I enjoy the fact that this study does focus first and foremost on what God is giving us in His Bible. This is what a Bible study should be and this one does just that. If you are looking for a study to support you in tough times, when prayer seems far away or harder than it should be, this might be just what you are looking for. Come Before the Throne and see what God will do for you.

Lori, At Home.

Really Woolly My First Easter ~ book review and giveaway

Disclaimer: I voluntarily reviewed a complimentary copy of this book which I received from the author. All views expressed are my opinion.

If you are looking for a sweet addition to a young child’s Easter basket, Really Woolly My First Easter fits the bill. This die-cut board book has a bright, glittered cover and is in the shape of an Easter basket with a handle. Written by Bonnie Rickner Jensen, illustrated by Julie Sawyer Phillips, and published by Dayspring, an imprint of Tommy Nelson, this adorable book will provide hours of snuggle time with you little one while you read and teach the truths of God’s love.

This is a precious board book for a little one to snuggle up with someone and read. It is bright and colorful, with a special rhyme about joy and a prayer on each 2 page spread. The joy of spring, rain, new beginnings, growing, Easter, Jesus, and in “my heart” are sweetly covered to help a young child learn about all that God has placed around us. Each page also contains Easter eggs in the illustrations to provide an egg hunt for the readers, encouraging new discoveries each time. This gorgeous book will captivate the child’s wonder and scripture will place the truth of God in their heart, moment by moment.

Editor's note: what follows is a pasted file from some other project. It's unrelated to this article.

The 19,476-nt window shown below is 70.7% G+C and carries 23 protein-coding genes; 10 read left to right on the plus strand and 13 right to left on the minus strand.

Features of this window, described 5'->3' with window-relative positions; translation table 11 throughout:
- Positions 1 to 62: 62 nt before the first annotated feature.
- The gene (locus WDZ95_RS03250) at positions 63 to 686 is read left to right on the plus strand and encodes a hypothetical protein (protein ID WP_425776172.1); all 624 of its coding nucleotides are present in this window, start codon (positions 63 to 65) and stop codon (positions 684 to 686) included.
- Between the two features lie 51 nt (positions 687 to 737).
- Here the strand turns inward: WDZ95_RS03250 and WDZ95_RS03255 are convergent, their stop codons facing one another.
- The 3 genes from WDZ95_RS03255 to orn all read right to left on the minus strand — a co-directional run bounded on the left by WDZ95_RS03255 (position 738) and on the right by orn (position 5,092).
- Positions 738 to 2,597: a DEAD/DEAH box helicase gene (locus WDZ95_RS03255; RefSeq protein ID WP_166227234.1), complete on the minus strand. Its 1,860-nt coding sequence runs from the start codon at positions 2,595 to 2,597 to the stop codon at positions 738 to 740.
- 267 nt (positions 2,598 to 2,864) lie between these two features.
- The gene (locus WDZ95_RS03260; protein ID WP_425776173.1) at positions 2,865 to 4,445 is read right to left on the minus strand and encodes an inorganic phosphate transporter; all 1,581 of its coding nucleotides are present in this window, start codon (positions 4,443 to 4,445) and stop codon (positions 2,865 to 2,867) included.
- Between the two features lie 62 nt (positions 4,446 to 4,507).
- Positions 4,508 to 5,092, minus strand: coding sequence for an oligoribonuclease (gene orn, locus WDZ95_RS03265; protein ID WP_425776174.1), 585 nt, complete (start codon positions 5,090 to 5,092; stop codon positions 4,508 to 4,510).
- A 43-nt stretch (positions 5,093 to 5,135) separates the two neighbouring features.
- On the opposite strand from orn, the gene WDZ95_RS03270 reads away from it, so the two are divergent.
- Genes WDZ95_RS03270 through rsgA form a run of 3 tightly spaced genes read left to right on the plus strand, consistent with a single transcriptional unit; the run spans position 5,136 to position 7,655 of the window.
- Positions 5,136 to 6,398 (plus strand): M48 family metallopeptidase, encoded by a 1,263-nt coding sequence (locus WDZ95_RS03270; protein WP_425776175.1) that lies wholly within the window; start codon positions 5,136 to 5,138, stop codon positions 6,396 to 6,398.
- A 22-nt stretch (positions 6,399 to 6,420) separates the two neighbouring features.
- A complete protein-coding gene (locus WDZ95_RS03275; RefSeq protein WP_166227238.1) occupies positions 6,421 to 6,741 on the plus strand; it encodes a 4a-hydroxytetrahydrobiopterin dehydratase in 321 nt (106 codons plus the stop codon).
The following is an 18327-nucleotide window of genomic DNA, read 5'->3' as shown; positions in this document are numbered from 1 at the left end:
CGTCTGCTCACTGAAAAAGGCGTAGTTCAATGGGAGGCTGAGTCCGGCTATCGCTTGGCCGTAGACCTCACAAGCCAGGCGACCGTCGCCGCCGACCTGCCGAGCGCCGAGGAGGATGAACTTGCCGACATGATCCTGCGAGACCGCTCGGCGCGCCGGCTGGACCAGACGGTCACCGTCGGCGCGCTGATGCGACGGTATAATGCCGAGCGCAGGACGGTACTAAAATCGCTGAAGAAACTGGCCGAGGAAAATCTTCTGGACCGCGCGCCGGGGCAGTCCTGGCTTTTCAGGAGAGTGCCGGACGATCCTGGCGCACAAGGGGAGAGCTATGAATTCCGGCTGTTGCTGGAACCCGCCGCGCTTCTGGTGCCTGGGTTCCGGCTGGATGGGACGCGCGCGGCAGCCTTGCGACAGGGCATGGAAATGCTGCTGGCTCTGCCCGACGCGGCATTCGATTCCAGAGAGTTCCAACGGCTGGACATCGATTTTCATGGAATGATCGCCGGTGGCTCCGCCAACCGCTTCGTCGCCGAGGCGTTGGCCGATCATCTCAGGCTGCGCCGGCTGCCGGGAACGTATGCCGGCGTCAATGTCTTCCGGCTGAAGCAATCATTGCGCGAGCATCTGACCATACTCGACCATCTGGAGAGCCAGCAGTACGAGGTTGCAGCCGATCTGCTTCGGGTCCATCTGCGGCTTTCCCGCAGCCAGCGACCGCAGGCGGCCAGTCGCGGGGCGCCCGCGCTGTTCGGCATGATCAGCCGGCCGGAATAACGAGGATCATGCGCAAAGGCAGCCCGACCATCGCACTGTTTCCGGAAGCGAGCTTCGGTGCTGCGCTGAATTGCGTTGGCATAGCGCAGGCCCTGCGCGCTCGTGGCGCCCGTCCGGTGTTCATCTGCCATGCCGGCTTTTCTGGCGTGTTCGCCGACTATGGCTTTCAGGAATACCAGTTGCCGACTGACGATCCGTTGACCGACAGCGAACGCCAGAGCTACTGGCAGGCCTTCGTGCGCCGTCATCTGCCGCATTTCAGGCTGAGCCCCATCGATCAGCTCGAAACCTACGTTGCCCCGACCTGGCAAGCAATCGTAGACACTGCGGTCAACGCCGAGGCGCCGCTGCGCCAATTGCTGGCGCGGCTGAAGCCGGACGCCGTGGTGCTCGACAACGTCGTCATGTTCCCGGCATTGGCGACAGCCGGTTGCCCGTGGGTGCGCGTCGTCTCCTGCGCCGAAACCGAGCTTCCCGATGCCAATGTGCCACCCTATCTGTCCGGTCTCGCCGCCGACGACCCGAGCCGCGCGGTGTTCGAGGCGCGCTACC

The Really Woolly line has been a best-selling brand for 15 years. It is known for sharing encouragement about the relationship Jesus, the Shepherd, has with us, His sheep. The characters are well-known and loved.

This beautiful board-book is perfect for those aged 0-4, and beyond, to reflect on the beauty of spring, new life, and the resurrection of Jesus. Purchase your own copy today. Or visit JustRead Publicity Tours on Instagram to enter to win a copy of this book.

Lori, At Home.

February 2022 Books

I enjoyed some good reading this month but also put one away that I just did not have the background knowledge to be able to push through to understanding. So what were the gems and the duds?

Let’s get the dud out of the way: Satch, Dizzy & Rapid Robert: The Wild Saga of Interracial Baseball Before Jackie Robinson by Timothy M. Gay.